Jonathan Lukens employs design as a means of understanding and explaining relationships beyond the visual. This exhibition presents time-based visualizations of particulate matter data recorded at an air monitoring station near Pearl Place and Stewart Street in Knoxville. Particulate matter is a term for airborne pollution in the form of very small particles which can pass through the throat and nose and enter the lungs.

Modes of Faltering: Shambhavi Kaul

April 1-2, 2016

Artist Shambhavi Kaul premiered her latest video installation, Modes of Faltering, at the UT Downtown Gallery as part of a special exhibition in collaboration with the Big Ears music festival. Kaul's work has been exhibited in galleries and on the film festival circuit, including the Toronto International Film Festival, the Berlinale, the New York Film Festival, the London Film Festival, Rotterdam, the Edinburga International Film Festival, Internationale Kurzfilmtage Oberhausen, the Ann Arbor Film Festival, and the Shanghai Bienniale.

ARTSOURCE 2016

May 6 - 20, 2016

Every day, Knox County art teachers devote their time and energy to cultivating creativity and critical skills in their students. For more than a decade, Art Source, the exhibition dedicated solely to Knox County art educators, has given these same teachers an opportunity to nourish and showcase their own artistic talents.

Through the Lens of Ed Westcott

June 2 - August 6, 2016

In 1942, the Army Corps of Engineers relocated James Edward Westcott to Oak Ridge, Tennessee, and assigned him the task of official photographer for the Manhattan Project - a massive wartime effort to produce the first atomic bomb. As secrecy of the project was paramount, the "atomic" city was fenced, and communication with the outside world was limited. What is more, no cameras were allowed inside its boundaries.

Thus, Westcott became not only the official photographer for the Manhattan Project, but he also became the sole photographer of the social and recreational events of Oak Ridge. It is only through Westcott's photographs that the visual history of Oak Ridge can be appreciated.

Top Soil: Body Farm

August 19 - 27, 2016

Top Soil: Body Farm is an exhibition of the incoming class of 2019 MFA students. The exhibition includes, Printmaking, Transmedia & Design, Painting, Sculpture, Ceramics and installations. These student artists have chosen UTK School of Art as their home for the next three years to complete their Master of Fine Arts Degree. The exhibition highlights their current work and their artistic accomplishments prior to arriving at the University of Tennessee.

Artists included in the exhibition are: Katie Gentner - painting and drawing, University of Wisconsin, Parkside;  Eric Hines - painting and drawing, Ohio State University;  Miles Ingrassia – printmaking, OCAD University, Canada; Holly Kelly – sculpture, Massachusetts College of Art & Design; Cara McKinley – ceramics, Florida Atlantic University; Rachel Sevier – ceramics, Southeastern Louisiana University;  Mengmeng Shang - Transmedia Design, Communication University of China; Lila Shull – printmaking, Winthrop University; Baxter Stults – printmaking, University of Alabama, Huntsville; Michael Tracy - painting and drawing, University of Iowa.

Persona: Process Portraiture

September 2 - 30, 2016

UT Downtown Gallery is pleased to present, Persona: Process Portraiture, and exhibition of work by Leah Schrager, Marcia Goldenstein, Judith Page, and Gail Skudera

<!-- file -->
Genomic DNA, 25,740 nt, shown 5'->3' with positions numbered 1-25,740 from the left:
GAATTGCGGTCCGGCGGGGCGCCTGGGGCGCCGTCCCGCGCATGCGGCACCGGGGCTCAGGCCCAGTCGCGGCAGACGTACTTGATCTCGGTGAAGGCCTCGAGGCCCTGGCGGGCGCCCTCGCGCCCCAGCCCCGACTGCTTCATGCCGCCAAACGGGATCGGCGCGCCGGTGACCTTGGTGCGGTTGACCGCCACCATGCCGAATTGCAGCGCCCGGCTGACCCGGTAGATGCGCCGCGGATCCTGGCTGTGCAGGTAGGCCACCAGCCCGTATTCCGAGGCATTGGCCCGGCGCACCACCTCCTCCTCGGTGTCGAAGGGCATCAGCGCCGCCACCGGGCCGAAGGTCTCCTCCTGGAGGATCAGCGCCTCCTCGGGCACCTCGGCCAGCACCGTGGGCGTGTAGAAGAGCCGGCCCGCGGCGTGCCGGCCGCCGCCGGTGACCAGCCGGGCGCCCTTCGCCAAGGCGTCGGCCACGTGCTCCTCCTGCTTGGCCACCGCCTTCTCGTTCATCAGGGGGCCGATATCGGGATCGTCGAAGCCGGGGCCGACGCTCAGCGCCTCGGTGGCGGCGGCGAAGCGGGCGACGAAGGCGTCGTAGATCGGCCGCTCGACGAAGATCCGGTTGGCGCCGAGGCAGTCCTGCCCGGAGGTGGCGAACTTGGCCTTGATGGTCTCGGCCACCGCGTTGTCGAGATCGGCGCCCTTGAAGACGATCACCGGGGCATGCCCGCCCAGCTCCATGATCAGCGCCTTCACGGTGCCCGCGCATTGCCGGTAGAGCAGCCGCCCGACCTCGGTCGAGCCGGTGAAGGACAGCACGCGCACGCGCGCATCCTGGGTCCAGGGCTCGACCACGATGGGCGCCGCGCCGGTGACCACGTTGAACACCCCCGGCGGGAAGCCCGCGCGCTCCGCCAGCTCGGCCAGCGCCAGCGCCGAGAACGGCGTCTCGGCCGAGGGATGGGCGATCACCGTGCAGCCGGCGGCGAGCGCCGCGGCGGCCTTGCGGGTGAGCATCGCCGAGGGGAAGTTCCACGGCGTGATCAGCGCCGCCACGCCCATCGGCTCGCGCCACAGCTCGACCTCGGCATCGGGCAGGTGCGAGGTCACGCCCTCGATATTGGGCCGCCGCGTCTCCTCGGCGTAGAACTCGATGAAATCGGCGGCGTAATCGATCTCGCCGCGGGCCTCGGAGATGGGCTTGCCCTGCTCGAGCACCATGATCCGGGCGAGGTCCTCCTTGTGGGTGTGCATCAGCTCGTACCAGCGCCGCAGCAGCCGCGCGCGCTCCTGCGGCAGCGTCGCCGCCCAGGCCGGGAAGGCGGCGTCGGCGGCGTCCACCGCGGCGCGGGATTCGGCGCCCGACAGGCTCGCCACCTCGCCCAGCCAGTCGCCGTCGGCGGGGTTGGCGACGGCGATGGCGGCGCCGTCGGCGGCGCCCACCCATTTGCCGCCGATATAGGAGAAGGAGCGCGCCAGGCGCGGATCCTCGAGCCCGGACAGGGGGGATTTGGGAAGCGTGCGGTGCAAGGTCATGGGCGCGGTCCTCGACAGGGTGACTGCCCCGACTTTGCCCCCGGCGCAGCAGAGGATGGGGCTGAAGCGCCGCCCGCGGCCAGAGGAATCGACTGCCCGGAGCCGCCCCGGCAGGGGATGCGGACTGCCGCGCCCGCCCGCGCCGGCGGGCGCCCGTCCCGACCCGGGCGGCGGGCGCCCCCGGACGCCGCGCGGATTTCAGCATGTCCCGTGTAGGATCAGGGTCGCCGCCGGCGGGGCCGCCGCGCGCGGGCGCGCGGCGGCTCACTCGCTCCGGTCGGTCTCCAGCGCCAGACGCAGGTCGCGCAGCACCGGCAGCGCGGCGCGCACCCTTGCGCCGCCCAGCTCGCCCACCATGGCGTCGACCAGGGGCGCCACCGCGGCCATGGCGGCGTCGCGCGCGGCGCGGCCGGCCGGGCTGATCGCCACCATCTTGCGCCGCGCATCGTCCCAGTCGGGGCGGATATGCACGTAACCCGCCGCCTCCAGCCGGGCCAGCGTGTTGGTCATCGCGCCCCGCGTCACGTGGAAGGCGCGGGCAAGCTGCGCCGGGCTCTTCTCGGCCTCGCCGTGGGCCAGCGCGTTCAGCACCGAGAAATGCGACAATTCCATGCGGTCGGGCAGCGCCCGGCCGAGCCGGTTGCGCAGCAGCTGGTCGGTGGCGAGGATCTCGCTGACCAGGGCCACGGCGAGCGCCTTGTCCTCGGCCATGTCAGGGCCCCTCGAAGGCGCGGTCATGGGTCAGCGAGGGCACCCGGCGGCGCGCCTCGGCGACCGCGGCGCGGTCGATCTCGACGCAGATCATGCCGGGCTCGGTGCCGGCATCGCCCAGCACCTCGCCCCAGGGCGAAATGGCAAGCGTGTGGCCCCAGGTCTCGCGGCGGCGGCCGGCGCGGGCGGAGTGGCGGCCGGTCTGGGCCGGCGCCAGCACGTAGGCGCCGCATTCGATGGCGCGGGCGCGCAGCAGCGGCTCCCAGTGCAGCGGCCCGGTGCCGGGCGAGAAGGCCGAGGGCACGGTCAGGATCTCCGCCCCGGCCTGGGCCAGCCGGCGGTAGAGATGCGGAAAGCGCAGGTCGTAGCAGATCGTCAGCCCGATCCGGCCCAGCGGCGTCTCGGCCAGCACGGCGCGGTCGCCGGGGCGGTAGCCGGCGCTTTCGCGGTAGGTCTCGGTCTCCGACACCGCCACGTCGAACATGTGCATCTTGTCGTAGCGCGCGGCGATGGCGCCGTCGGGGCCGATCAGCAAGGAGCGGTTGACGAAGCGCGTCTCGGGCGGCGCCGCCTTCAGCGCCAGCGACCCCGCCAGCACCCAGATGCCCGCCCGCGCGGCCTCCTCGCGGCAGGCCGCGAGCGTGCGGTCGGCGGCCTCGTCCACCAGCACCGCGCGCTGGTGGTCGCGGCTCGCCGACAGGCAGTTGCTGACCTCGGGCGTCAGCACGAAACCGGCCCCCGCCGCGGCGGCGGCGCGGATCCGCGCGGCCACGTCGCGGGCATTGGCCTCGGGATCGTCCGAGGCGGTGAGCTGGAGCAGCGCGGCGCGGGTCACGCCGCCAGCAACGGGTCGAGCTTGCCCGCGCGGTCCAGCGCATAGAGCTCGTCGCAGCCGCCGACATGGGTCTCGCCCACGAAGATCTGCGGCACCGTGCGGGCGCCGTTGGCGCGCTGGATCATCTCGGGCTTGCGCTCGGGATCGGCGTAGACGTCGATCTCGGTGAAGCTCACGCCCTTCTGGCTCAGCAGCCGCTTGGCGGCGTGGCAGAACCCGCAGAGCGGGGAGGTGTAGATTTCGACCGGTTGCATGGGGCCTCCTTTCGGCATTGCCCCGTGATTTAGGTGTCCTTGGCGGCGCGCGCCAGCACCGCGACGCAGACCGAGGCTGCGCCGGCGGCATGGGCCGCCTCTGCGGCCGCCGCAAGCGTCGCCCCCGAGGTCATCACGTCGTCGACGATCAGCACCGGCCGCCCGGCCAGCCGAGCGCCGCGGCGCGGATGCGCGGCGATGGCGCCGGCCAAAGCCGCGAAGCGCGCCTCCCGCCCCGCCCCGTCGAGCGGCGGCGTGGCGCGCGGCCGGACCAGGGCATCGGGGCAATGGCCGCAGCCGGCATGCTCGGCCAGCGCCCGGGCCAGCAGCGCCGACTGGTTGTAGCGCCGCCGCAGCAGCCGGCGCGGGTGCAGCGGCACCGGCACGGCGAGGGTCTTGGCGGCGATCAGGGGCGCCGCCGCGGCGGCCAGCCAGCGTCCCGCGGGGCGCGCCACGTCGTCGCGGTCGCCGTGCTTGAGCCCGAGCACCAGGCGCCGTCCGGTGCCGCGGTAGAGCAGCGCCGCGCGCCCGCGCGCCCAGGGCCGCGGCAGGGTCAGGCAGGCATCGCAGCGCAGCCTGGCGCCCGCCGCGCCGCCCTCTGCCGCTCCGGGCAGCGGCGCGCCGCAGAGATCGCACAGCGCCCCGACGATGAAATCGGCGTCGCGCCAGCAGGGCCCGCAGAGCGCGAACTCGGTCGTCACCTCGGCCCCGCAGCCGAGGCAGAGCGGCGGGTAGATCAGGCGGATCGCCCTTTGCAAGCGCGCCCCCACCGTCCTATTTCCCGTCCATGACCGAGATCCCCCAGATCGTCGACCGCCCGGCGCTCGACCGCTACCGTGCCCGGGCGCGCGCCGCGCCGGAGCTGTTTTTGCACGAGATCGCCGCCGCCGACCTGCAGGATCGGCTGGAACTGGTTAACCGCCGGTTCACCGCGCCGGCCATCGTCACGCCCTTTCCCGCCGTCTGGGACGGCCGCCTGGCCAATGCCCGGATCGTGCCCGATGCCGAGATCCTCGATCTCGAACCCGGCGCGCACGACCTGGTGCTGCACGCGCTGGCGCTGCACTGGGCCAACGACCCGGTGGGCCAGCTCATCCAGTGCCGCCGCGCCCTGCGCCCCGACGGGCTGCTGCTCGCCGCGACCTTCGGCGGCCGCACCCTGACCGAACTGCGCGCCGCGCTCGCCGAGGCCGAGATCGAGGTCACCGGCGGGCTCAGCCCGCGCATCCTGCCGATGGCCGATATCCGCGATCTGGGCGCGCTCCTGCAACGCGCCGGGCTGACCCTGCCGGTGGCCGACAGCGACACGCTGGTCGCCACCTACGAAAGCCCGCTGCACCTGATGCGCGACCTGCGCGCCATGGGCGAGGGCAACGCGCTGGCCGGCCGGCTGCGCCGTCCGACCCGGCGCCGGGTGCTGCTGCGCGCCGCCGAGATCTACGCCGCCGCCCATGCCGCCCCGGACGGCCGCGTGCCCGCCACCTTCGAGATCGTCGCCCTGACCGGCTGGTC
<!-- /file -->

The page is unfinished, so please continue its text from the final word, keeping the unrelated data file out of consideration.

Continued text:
Fired Up! UT Collects Ceramics

October 4 - 29, 2016

UT Downtown Gallery is pleased to present, Fired Up! UT Collects Ceramics, a collection of work from the Ewing Gallery permanent collection as well as from private collections of professors, staff and community members. 

Guts Coming and Going: Jessica Ann

November 4 - 23, 2016

An exhibition of new and recent works by artist Jessica Ann entitled; Guts Coming and Going. Featuring video, sculpture, and interactive installation, the exhibition explores the material potential at the edge of the world wide web. Composed of many parts, each component is networked together by Ann’s desire to meet what she calls the “aggregate monster.” An entity lurking and learning amidst the ever cooled data banks of your external and eternal memory. Data siphoned daily among a trillion other self published transmissions, happening across facebook, text messages, phone calls, emails, twitter, cameras, and networked refrigerators. What fabulation might emerge among all this noise is presented here as objects and subjects oozing off the grid and into mixed reality.

Drawn But Not Forgotten

December 2 - 23, 2016

The UT Downtown Gallery is pleased to present a selection of sketches and lithographs from the Ewing Gallery Permanent Collection. On display are working and finished sketches and print portfolios from four illustrators working during the “Golden Age” of illustration. The four men whose works you see here, worked tirelessly drafting ad campaigns, illustrating children’s books, comic strips, and covers for weekly publications, such as The Saturday Evening Post. The Ewing Gallery is fortunate to have acquired many of these works through generous gifts to the gallery. The 4 drawings on display by F.R. Gruger were given by his son, F.R. Gruger Jr.. The sixteen lithographs illustrating scenes from Mark Twain’s Huckleberry Finn and Tom Sawyer were given by Harold Shaw. Many of the illustrations by Walter Haskell Hinton were given by his son, Ray Hinton and later by his children as part of Ray’s estate. The illustrations and prints by Harrison Cady were gifts of David Eldredge, a nephew of Cady. We hope you enjoy this opportunity to see the works of these four illustrators from the Ewing Collection exhibited together for the first time. Take time to notice each artist’s unique illustration style and choice of media.